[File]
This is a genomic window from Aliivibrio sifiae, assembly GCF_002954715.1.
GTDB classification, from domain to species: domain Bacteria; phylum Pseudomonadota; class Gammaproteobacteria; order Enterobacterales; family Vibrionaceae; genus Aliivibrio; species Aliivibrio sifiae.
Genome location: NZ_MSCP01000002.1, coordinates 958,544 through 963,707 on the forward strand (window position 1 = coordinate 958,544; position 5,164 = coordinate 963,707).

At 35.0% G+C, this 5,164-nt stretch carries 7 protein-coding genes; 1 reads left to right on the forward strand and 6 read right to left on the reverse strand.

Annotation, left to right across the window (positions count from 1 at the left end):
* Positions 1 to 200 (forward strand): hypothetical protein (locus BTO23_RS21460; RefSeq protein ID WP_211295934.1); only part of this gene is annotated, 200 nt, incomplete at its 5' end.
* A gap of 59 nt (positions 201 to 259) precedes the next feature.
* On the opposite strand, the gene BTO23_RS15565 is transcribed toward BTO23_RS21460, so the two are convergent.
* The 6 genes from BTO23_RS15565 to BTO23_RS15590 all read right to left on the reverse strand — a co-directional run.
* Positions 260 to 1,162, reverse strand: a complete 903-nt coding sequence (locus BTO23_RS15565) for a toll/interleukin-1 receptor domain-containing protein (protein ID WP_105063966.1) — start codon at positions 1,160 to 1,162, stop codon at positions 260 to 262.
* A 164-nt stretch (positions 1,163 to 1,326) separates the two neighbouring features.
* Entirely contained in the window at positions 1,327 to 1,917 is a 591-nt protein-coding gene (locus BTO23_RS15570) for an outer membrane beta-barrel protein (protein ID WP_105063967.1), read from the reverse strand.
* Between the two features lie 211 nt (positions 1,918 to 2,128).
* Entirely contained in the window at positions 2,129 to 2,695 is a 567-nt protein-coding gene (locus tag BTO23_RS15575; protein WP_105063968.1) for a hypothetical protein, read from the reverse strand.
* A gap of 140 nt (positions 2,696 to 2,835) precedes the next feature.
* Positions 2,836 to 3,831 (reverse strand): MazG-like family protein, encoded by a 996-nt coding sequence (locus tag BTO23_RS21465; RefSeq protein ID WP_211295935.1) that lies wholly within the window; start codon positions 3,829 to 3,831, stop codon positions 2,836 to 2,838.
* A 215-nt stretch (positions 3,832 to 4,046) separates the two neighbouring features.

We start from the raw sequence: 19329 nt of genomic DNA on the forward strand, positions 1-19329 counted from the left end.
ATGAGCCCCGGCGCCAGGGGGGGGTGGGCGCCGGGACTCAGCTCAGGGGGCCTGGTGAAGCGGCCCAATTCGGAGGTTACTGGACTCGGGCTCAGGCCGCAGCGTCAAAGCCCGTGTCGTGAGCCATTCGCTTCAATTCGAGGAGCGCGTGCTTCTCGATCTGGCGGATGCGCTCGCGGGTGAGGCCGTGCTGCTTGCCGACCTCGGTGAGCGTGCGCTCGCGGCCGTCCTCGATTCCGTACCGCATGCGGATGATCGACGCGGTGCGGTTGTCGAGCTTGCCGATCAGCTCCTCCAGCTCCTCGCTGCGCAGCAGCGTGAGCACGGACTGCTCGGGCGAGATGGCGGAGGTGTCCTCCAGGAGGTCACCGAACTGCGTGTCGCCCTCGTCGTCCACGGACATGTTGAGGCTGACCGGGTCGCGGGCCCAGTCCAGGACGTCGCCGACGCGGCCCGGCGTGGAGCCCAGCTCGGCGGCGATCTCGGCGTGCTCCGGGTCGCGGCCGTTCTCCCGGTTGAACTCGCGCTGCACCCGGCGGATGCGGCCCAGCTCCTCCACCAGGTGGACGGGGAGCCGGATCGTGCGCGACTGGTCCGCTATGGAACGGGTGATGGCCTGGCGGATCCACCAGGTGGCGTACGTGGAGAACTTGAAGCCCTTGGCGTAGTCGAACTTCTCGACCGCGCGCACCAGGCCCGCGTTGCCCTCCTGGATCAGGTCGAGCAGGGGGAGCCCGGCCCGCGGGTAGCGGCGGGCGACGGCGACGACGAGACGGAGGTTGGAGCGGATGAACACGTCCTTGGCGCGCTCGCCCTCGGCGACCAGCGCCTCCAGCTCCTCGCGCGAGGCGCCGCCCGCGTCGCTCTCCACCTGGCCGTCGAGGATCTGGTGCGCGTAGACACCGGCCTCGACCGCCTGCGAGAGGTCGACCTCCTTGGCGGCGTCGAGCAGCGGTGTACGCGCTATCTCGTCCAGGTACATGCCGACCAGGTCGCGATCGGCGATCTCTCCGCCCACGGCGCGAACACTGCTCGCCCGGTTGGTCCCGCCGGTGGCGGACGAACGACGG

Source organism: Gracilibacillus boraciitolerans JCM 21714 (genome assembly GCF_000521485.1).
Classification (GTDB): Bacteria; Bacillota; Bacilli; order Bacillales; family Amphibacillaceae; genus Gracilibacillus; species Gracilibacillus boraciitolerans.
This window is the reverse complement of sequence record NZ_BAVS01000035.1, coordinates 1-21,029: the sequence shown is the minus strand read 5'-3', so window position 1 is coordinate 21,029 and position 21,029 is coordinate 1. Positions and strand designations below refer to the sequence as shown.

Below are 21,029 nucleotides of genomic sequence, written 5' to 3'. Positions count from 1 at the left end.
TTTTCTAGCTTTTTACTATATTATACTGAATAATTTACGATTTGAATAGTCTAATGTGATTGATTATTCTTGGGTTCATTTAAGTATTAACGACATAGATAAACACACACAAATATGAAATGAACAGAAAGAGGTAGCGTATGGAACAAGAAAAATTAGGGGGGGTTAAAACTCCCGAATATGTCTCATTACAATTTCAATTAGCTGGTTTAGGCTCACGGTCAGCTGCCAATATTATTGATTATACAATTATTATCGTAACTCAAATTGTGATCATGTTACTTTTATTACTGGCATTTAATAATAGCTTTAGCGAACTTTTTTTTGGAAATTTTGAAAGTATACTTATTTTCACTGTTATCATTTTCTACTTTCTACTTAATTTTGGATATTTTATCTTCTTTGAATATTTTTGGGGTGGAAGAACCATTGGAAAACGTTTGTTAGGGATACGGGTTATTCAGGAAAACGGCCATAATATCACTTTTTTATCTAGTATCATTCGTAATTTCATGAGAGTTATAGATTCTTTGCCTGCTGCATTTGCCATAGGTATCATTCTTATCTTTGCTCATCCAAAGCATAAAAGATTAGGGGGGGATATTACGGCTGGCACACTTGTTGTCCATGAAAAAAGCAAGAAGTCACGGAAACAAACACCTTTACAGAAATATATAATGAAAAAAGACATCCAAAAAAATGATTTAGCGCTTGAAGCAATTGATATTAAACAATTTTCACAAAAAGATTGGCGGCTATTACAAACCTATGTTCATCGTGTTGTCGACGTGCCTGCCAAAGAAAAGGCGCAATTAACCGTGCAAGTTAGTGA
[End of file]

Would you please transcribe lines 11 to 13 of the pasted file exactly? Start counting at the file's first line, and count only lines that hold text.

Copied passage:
* A 164-nt stretch (positions 1,163 to 1,326) separates the two neighbouring features.
* Entirely contained in the window at positions 1,327 to 1,917 is a 591-nt protein-coding gene (locus BTO23_RS15570) for an outer membrane beta-barrel protein (protein ID WP_105063967.1), read from the reverse strand.
* Between the two features lie 211 nt (positions 1,918 to 2,128).